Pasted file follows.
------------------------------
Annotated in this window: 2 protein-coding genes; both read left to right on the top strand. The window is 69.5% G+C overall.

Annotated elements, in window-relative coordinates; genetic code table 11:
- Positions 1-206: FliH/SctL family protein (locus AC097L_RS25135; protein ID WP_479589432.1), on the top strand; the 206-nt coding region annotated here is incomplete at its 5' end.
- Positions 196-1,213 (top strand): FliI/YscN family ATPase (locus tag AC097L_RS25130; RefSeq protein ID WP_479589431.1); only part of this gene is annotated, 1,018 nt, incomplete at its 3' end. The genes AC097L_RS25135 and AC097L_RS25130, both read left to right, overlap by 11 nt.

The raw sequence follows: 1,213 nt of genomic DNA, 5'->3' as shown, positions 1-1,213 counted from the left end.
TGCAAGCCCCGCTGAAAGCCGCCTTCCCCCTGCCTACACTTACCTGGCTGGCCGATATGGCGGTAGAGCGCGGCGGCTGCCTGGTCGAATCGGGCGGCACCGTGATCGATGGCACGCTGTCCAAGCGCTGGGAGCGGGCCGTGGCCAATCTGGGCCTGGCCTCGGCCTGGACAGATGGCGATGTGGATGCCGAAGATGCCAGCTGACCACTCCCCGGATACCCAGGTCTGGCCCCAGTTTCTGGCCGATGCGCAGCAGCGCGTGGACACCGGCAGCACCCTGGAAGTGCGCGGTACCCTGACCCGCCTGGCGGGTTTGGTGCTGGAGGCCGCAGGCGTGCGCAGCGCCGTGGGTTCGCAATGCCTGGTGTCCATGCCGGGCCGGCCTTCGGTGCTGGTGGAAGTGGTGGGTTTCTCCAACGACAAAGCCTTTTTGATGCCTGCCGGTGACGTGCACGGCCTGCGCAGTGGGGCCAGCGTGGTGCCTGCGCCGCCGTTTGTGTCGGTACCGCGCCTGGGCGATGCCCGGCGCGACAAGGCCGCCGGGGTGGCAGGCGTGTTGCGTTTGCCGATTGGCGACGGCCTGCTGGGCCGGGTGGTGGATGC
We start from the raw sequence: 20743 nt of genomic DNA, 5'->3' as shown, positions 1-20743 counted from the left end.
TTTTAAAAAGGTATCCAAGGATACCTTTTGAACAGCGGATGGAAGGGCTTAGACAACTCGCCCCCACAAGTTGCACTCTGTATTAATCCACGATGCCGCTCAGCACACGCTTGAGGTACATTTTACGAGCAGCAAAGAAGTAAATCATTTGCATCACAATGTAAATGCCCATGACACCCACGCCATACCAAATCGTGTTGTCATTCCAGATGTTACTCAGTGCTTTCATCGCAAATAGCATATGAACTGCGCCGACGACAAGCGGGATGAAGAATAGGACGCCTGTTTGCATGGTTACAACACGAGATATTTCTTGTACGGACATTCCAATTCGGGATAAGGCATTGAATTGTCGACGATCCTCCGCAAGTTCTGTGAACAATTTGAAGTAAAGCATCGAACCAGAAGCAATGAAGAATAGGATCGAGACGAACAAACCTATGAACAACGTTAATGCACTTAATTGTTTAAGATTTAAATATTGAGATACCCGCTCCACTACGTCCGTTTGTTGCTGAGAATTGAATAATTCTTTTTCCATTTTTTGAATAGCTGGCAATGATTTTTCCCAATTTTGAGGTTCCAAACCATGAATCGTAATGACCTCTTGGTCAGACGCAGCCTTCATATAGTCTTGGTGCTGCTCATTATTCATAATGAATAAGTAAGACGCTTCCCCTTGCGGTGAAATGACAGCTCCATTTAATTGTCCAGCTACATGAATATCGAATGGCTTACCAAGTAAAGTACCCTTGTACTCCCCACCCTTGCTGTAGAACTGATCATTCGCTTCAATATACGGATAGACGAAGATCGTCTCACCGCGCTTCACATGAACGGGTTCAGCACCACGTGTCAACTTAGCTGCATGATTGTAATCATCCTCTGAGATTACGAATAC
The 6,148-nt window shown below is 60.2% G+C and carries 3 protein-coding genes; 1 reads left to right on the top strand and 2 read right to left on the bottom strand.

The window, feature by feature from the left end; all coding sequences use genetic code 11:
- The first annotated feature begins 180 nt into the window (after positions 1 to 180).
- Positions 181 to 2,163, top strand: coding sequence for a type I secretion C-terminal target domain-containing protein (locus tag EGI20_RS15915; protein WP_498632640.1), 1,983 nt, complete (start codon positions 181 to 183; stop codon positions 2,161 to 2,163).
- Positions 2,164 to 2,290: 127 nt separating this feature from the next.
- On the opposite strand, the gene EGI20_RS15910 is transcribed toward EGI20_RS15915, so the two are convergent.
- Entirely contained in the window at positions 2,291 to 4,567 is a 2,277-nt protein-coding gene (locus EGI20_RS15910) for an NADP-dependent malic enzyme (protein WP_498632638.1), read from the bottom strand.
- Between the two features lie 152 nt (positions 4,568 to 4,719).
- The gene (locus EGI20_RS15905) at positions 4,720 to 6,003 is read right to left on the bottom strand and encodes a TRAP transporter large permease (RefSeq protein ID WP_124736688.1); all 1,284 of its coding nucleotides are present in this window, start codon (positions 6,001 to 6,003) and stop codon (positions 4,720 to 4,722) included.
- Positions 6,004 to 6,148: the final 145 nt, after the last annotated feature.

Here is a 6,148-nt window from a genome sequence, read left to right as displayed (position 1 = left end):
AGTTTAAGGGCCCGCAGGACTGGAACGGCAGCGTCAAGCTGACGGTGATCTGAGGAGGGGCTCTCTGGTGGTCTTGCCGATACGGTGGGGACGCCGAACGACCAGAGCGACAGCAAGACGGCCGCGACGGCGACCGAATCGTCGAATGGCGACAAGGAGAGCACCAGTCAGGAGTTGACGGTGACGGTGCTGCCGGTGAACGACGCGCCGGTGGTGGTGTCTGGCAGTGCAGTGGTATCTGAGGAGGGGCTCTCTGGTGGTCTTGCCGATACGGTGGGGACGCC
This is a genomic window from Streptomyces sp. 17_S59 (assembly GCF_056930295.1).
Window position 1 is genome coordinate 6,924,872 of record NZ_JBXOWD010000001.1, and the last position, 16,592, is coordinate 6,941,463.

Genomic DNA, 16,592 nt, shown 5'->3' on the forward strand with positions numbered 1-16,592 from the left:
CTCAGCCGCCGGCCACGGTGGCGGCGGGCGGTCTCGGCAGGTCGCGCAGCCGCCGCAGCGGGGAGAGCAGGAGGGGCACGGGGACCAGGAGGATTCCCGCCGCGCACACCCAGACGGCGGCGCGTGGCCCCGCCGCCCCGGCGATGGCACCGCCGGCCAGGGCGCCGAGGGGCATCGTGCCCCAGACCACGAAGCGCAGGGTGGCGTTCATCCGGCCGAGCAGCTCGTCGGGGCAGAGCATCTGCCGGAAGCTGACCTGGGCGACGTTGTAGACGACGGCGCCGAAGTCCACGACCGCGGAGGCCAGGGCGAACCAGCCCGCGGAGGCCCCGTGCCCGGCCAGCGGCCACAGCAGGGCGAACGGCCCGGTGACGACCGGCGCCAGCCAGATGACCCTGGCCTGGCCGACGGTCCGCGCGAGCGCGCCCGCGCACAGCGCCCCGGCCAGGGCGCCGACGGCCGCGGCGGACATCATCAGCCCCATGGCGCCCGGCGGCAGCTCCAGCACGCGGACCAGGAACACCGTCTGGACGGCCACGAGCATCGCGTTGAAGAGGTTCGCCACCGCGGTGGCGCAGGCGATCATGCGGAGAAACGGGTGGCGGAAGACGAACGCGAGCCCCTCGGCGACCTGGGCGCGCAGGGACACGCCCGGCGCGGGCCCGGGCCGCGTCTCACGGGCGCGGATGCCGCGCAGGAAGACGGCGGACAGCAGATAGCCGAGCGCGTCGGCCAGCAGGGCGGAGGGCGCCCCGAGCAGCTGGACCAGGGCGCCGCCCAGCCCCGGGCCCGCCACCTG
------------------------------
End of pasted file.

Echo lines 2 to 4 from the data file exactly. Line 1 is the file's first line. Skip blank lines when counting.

Annotated elements, in window-relative coordinates; genetic code table 11:
- Positions 1-206: FliH/SctL family protein (locus AC097L_RS25135; protein ID WP_479589432.1), on the top strand; the 206-nt coding region annotated here is incomplete at its 5' end.
- Positions 196-1,213 (top strand): FliI/YscN family ATPase (locus tag AC097L_RS25130; RefSeq protein ID WP_479589431.1); only part of this gene is annotated, 1,018 nt, incomplete at its 3' end. The genes AC097L_RS25135 and AC097L_RS25130, both read left to right, overlap by 11 nt.